News / World

Mideast 'quartet' urges steps to resume peace talks

European Union High Representative Federica Mogherini, left, United Nations General Secretary-General Ban Ki-moon, second from left, U.S. Secretary of State John Kerry, second from right, and Russian Foreign Minister Sergey Lavrov pose for photographers before a meeting of the Middle East quartet at U.N. headquarters, Friday, Sept. 23, 2016. (AP Photo/Mary Altaffer)

European Union High Representative Federica Mogherini, left, United Nations General Secretary-General Ban Ki-moon, second from left, U.S. Secretary of State John Kerry, second from right, and Russian Foreign Minister Sergey Lavrov pose for photographers before a meeting of the Middle East quartet at U.N. headquarters, Friday, Sept. 23, 2016. (AP Photo/Mary Altaffer)

The international diplomatic "quartet" of Mideast peacemakers called once again on Friday for Israel and the Palestinians to take steps to resume stalled peace talks.

At a meeting on the sidelines of the U.N. General Assembly, the top diplomats of the European Union, Russia, United Nations and United States urged the parties to create conditions for restarting "meaningful" negotiations toward a two-state solution. For the Israelis, this means a halt to settlement construction on territory claimed by the Palestinians. For the Palestinians, it means an end to incitement of violence.

The diplomats were also joined by the foreign ministers of Egypt and France, whose countries have each proposed ideas to restart talks. The quartet said all participants had agreed on the importance of co-ordinating peace efforts.

Meeting later at a New York hotel, Secretary of State John Kerry and Israeli Prime Minister Benjamin Netanyahu said they had agreed to look at ways to promote peace and stability in the region.

"There are things we believe we can achieve in the next months and there are serious concerns we all have about security in the region," Kerry said.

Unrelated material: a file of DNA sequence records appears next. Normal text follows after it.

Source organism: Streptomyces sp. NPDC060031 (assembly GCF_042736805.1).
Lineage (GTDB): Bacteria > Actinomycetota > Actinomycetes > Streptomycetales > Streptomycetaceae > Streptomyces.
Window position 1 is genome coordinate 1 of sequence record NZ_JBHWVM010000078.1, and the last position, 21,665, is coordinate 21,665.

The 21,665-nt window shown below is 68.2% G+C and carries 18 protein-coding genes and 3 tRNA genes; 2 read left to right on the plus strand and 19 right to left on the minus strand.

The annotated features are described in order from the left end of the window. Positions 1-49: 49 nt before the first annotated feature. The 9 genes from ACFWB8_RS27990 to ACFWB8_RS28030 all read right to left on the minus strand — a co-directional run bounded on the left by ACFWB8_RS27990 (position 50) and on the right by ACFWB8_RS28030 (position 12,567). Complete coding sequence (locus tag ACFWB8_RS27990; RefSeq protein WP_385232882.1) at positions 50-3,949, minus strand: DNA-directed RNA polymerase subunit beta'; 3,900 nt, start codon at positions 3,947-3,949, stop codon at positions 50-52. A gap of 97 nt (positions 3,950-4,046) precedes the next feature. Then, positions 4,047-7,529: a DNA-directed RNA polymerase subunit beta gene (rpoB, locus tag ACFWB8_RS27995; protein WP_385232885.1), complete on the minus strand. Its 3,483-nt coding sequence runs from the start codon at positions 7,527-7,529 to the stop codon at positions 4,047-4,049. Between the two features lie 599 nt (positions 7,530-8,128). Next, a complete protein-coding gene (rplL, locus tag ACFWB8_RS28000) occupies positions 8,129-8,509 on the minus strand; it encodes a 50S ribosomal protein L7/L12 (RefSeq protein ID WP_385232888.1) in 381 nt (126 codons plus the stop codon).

French Foreign Minister Jean-Marc Ayrault said he "perceived a new dynamic developing" after meeting with Arab leaders and others involved in the peace effort this week at the United Nations.

Ayrault has been trying to rally support for France's proposal to organize an international conference before the end of the year to present Israelis and Palestinians with a package of incentives if they reach a peace agreement.

He said diplomats have been receptive to the idea this week. "Our path, our approach, our methods are understood and appreciated," Ayrault said at a news conference before the quartet meeting.

He acknowledged there was little encouragement to be found in the speeches that Palestinian President Mahmoud Abbas and Israeli Prime Minister Benjamin Netanyahu delivered a day earlier to the U.N. General Assembly. The two leaders presented starkly different visions of the path toward restarting peace talks.

Ayrault sidestepped a question about whether Israeli and Palestinian leaders have been receptive to the idea of an end-of-year meeting, saying "there is a still a lot of work to be done to achieve this conference."

In his speech, Abbas accused Israel of "continuing to evade" the international conference proposed by France.